Becoming as Wise as Your Baby

At babywisemom.com (a site with content I detest),
it was said:

“Despite the flaws of the book, I highly recommend it, especially if you are sleep training. It will give you the courage to continue forward.”
S O U R C E


One might ask, why is courage needed, if it is a positive and beneficial method of working with our littlest humans.  Furthermore, why would pediatricians be warning against this process, along with “On Becoming Babywise”, if it were so effective and beneficial?

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My Little One’s Portrait

To all the parents out there, veteran and new, courage to continue forward in a process that isolates a child and forces the mind to develop self coping mechanisms in a timeline that is premature, and in the only environment that is supposed to be completely safe (home, mama, papa), is not courage,
it is stupid and cruel.

The courage to never abandon, never neglect, never delay,
and never isolate is what your child actually needs from you.

Courage to be conveniently not stuck with dealing with an infant or baby behaving as such is not courage, it is selfishness.

The Pearls’, Ezzo’s, Weissbluth’s, Lessin’s, Lindvall, and countless others think they’ve found themselves a kingdom of heaven in their methods of not having to deal with the inconveniences of childhood.  They propagate their selfishness and pride rampantly, and hide it under the guise of God and Godly Ways. They teach behaviorism, religiosity, arrogance, subjugation, and shame. What good they impart is the only way they continue their “ministries”, because were the legitimate truth and goodness stripped (it is, but done so in a manner that is deceptive and very covert), no one would pay them an ounce of attention. They hook people with their “good”, reel in with their “Godly this and that”, and then sink every single one of their followers through coercion, guilt, and fear (fear of not raising a good child, fear of disappointing the community, fear of falling short of a God that suddenly measures and gives only warranted approval, according to their interpretation and preachings).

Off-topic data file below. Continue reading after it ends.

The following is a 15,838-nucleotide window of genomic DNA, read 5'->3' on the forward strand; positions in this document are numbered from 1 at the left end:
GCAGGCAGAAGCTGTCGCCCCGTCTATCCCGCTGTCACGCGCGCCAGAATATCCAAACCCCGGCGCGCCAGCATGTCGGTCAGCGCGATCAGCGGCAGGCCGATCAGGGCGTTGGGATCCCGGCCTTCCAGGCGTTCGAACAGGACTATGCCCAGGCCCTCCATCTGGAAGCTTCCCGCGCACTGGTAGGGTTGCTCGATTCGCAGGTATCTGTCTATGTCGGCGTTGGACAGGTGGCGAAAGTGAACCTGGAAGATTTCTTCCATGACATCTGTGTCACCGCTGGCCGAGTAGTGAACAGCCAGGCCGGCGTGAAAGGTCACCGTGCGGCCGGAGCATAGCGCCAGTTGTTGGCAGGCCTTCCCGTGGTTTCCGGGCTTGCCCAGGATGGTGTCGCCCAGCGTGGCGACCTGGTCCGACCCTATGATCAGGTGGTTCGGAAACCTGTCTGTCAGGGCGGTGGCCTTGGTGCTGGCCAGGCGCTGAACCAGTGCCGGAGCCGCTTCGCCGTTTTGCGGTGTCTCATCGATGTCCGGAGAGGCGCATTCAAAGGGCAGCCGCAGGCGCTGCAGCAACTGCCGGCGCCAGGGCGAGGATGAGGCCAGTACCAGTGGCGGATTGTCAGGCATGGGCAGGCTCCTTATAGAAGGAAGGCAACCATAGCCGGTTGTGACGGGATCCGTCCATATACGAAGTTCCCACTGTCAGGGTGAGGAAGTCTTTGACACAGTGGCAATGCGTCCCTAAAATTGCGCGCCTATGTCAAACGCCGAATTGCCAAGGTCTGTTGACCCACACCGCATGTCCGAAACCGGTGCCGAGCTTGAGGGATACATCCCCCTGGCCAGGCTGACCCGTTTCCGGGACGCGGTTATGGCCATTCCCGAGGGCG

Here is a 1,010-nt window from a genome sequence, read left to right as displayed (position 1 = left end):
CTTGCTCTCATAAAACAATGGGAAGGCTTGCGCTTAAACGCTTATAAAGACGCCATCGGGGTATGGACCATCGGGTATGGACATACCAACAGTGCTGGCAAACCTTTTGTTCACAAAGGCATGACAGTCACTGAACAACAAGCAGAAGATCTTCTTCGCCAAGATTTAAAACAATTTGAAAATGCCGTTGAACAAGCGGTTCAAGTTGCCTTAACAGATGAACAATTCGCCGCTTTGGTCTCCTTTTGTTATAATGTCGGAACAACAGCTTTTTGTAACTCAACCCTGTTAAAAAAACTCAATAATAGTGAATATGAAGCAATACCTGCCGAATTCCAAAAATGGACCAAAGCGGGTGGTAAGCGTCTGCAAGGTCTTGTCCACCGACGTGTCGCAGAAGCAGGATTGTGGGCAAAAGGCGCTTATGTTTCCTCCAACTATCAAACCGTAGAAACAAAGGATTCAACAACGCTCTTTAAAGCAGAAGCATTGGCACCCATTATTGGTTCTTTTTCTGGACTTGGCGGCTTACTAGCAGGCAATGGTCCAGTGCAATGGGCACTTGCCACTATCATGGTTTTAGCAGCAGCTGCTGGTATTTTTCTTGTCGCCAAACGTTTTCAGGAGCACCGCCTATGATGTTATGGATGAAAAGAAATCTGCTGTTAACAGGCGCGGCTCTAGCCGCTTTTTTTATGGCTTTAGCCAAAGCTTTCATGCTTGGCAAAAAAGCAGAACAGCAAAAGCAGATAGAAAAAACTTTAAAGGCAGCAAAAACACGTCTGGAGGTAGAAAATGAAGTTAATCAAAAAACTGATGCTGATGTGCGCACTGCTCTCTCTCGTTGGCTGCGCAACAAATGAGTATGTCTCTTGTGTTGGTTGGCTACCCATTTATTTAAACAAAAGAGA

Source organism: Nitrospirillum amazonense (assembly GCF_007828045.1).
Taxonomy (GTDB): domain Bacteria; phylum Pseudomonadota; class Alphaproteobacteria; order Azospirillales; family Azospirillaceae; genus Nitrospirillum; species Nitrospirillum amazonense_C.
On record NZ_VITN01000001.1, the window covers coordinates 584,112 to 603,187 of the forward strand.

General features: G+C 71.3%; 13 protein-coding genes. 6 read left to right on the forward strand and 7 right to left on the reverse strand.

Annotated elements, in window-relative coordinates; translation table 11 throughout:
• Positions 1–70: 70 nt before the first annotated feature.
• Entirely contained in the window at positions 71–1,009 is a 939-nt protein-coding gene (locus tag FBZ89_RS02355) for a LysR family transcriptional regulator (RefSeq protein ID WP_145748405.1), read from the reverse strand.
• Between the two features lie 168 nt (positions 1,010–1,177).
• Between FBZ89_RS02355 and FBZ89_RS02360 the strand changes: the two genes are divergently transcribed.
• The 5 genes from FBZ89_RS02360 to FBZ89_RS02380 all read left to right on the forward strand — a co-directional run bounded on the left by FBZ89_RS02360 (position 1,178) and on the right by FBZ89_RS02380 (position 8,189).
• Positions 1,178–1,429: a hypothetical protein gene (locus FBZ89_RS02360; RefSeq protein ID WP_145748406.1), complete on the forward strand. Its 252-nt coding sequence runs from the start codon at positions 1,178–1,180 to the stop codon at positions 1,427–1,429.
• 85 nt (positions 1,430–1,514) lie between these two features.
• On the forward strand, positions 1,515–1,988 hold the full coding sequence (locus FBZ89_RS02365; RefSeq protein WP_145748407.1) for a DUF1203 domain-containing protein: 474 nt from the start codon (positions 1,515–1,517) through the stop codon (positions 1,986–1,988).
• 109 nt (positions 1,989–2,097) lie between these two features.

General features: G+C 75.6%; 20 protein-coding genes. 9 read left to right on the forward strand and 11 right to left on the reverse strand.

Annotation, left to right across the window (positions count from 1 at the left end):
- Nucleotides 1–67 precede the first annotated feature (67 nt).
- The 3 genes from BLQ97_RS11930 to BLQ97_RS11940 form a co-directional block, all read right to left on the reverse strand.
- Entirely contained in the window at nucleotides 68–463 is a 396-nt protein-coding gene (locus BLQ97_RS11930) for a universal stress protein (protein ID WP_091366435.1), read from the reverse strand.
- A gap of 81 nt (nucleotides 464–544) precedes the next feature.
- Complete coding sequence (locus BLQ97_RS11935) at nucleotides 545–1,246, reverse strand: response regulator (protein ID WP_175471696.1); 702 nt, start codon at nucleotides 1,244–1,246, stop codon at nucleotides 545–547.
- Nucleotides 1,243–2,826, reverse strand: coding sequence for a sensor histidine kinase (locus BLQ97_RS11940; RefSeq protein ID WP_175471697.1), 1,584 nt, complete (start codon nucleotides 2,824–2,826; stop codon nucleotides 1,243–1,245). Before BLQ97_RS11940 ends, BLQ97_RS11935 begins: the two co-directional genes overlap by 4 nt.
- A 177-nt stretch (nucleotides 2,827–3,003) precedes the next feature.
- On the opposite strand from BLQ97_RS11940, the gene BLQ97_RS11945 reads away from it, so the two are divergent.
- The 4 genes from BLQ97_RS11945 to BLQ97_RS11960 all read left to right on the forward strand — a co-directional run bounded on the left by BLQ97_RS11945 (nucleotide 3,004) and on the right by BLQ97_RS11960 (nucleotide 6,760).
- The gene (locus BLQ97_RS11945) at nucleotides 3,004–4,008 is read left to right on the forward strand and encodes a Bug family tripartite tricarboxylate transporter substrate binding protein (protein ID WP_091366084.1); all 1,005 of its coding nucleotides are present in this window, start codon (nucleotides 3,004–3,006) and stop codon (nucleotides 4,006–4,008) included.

If you are trying to follow these methods, yet find yourself at all struggling or questioning, please pause for a moment. Review your instinct, and shut out all the voices. Forget the methods, the science, the motives.. Just stop and listen to what is there to be heard. Look into your little one’s eyes, listen to their breath, search their thoughts, see their body as it communicates so very much… Observe and reflect, and find your compassion. They deserve nothing less than your all, because, they exist.